“And why. so, my good fellow ?” replied Mr. Harvey, whilst he appeared to be more occupied by some sauces which he was mixing on his plate, than by any thing which I had said ; “because," I replied, “I should fear that such a one could learn nothing worth learning in a situation of that description.". He set down his bottle of sauce, looked hard in my face, and exclaimed, “What, do you count the Italian language, the most beautiful and musical language on earth, as nothing to a young woman-Do you not know, that the superior of the convent at Nice, and indeed, all the family speak Italian ?"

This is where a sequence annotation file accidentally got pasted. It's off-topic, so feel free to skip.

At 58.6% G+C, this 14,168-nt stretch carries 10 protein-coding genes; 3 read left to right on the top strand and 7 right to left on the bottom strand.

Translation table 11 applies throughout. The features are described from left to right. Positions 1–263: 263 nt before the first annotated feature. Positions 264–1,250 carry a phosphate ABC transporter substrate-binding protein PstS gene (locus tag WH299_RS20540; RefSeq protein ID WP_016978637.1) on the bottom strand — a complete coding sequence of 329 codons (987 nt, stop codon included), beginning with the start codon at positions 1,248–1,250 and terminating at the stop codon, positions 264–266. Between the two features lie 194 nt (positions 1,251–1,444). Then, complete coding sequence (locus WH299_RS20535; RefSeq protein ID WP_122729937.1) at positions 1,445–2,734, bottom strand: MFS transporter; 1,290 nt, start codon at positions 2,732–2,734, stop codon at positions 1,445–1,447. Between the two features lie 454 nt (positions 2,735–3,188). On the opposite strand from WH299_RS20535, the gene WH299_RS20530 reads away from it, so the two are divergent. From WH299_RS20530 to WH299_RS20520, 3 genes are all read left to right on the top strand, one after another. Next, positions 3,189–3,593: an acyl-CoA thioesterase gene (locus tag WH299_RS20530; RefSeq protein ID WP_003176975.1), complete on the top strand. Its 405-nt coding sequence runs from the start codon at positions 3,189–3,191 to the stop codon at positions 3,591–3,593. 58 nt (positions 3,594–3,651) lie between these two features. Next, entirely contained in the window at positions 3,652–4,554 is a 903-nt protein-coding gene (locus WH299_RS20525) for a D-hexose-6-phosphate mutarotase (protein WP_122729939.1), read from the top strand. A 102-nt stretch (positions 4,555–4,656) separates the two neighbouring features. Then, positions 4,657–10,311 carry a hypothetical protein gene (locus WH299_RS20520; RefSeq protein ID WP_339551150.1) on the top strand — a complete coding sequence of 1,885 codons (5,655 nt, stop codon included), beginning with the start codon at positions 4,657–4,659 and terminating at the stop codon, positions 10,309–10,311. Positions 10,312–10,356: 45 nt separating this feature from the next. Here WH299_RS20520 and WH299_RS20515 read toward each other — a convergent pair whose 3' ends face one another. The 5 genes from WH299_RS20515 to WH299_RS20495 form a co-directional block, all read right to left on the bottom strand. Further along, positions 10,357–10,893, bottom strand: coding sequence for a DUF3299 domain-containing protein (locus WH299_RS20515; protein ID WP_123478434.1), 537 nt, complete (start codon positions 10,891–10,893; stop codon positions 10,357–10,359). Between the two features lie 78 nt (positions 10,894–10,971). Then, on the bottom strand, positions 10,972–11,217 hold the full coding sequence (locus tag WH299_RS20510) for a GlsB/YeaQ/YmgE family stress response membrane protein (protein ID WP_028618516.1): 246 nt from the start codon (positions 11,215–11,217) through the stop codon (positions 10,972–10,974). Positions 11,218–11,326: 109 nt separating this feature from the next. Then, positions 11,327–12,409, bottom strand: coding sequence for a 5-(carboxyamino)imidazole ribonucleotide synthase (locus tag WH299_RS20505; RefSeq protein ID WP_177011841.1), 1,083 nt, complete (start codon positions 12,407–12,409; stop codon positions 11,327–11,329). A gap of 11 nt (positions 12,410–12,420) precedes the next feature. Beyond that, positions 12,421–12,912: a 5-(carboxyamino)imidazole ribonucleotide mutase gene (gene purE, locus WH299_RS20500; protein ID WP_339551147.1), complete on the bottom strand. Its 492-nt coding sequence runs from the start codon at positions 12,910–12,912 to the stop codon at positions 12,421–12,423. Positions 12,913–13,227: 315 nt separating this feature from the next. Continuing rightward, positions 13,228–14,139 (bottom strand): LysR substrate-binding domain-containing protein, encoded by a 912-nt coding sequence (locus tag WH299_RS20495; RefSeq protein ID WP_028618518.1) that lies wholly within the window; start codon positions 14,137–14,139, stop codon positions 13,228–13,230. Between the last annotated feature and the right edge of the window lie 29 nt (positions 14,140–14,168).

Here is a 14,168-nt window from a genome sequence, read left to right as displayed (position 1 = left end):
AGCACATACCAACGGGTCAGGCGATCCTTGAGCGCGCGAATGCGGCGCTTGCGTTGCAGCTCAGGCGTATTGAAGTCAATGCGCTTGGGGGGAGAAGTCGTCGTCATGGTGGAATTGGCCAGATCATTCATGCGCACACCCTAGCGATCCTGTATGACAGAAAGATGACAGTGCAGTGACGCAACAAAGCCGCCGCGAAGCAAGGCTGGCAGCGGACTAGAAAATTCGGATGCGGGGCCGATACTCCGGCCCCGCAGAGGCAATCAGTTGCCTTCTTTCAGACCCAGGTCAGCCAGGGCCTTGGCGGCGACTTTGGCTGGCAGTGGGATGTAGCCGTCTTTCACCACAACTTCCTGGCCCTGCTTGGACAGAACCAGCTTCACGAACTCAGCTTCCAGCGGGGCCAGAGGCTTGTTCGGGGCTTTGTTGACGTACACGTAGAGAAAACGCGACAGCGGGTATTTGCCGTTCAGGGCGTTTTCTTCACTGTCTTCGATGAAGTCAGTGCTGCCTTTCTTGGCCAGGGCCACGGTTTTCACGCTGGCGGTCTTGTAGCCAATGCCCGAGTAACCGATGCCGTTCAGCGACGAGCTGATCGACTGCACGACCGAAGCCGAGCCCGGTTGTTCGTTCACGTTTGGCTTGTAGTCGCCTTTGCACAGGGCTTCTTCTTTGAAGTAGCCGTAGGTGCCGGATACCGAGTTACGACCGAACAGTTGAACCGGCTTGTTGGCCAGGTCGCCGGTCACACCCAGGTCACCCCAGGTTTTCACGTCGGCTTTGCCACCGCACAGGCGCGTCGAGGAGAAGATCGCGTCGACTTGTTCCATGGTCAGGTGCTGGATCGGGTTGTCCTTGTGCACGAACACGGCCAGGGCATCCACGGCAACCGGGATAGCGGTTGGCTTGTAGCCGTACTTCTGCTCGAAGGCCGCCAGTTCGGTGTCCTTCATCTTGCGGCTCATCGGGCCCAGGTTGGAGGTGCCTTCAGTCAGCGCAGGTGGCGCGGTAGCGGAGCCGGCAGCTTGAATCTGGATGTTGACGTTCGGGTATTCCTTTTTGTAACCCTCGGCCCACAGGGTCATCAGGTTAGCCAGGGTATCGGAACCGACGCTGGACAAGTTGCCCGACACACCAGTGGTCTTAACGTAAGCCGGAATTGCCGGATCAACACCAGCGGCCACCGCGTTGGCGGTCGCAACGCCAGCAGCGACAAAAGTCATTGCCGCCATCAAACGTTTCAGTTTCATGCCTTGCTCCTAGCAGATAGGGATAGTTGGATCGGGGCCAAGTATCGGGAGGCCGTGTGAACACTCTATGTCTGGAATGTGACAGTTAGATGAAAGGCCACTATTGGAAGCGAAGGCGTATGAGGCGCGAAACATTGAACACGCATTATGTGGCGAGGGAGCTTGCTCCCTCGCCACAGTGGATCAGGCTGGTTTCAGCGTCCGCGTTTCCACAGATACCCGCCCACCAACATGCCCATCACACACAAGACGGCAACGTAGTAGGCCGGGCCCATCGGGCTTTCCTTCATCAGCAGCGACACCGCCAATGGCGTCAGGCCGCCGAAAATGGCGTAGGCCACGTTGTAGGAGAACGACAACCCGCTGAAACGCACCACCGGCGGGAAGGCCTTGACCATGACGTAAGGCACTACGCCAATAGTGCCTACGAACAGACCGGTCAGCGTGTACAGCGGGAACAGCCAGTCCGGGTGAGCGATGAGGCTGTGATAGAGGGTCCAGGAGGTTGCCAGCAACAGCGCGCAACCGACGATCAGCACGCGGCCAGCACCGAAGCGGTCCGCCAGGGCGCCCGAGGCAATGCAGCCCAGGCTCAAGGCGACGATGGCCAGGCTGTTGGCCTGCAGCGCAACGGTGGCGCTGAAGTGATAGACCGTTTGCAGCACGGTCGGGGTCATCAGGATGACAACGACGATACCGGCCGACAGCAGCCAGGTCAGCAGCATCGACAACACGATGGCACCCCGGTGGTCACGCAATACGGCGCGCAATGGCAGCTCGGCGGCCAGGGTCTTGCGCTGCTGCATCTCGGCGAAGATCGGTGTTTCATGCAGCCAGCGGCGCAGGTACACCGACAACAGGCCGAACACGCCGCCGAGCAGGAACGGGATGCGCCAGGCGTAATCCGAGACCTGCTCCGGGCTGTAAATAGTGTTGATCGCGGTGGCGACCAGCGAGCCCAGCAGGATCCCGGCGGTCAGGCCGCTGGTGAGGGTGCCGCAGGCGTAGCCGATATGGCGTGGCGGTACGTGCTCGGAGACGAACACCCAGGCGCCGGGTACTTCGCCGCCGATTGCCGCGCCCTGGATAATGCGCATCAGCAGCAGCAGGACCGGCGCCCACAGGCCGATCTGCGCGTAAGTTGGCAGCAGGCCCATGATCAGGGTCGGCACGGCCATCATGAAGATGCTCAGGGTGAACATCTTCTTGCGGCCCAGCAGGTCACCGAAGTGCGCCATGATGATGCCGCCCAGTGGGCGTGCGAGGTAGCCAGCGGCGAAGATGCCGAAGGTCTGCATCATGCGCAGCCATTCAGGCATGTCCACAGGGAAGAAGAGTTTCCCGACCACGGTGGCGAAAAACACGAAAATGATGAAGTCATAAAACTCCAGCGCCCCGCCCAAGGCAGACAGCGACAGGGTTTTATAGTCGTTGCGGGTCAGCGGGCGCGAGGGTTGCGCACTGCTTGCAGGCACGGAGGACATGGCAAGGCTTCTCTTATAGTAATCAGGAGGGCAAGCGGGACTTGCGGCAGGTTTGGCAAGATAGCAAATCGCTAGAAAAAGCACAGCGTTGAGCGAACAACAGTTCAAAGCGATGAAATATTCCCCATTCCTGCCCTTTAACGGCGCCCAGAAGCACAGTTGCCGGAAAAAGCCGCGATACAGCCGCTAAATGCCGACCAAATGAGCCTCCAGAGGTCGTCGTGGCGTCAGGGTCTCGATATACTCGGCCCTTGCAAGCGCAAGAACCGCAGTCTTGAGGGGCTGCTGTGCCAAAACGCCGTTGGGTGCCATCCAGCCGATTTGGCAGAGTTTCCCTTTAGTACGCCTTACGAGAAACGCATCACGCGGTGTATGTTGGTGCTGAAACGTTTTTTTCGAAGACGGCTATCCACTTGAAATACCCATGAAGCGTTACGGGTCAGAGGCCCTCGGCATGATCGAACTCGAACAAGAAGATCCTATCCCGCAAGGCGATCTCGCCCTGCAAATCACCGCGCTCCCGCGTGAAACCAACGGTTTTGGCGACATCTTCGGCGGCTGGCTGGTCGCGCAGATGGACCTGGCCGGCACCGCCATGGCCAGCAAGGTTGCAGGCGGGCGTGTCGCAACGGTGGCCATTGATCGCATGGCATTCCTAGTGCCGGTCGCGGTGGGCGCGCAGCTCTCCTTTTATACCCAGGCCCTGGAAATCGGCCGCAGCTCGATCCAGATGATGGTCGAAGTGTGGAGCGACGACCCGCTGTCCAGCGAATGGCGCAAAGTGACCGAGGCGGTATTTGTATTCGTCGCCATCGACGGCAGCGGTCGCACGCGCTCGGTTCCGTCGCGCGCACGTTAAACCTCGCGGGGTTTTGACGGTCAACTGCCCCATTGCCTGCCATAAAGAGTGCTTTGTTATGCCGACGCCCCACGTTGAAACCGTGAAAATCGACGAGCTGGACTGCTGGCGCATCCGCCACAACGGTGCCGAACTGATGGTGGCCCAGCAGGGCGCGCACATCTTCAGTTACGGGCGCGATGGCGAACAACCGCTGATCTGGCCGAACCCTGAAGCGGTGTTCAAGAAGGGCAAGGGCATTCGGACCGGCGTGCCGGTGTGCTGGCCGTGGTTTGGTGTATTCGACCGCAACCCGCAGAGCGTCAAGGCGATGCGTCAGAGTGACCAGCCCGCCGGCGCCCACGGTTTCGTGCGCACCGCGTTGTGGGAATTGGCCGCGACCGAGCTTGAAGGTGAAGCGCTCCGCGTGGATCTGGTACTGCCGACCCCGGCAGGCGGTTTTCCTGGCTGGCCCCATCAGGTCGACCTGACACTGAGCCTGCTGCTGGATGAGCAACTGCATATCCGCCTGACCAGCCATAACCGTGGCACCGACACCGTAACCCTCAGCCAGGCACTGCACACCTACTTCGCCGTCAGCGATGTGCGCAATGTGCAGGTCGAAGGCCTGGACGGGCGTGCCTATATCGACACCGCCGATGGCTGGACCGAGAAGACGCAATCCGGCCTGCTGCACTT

Now, it certainly is some self-denial in me not to repeat all the arguments which I used to prove, that no accomplishment which I could conceive ought to be put in the balance against the heavy consideration of the possibility of a young person's mind being perverted to a false religion; not because these arguments had any influence with my friend, for Mr. Harvey only laughed at them, but because I thought that they were such as ought to have prevailed-although I might have known that not even the arguments used in Holy Writ, much less any which can be brought forward by man, can change the heart, or convince the reason, unless the Holy Spirit applies them; but my poor friend would not hearken to me, on the contrary, be laughed heartily at me, and having asked one of my daughters if she could speak Italian, and the other if she could play the harp, he arose to take leave, but sent his servant back, when he was about fifty yards from the inn, with an English letter, addressed to his daughter at Nice, from her, sister in England, requesting that I would see the young lady as soon as possible, and deliver the letter with my own hands. This letter he had received, it seems, at Antibes, where he had passed the night.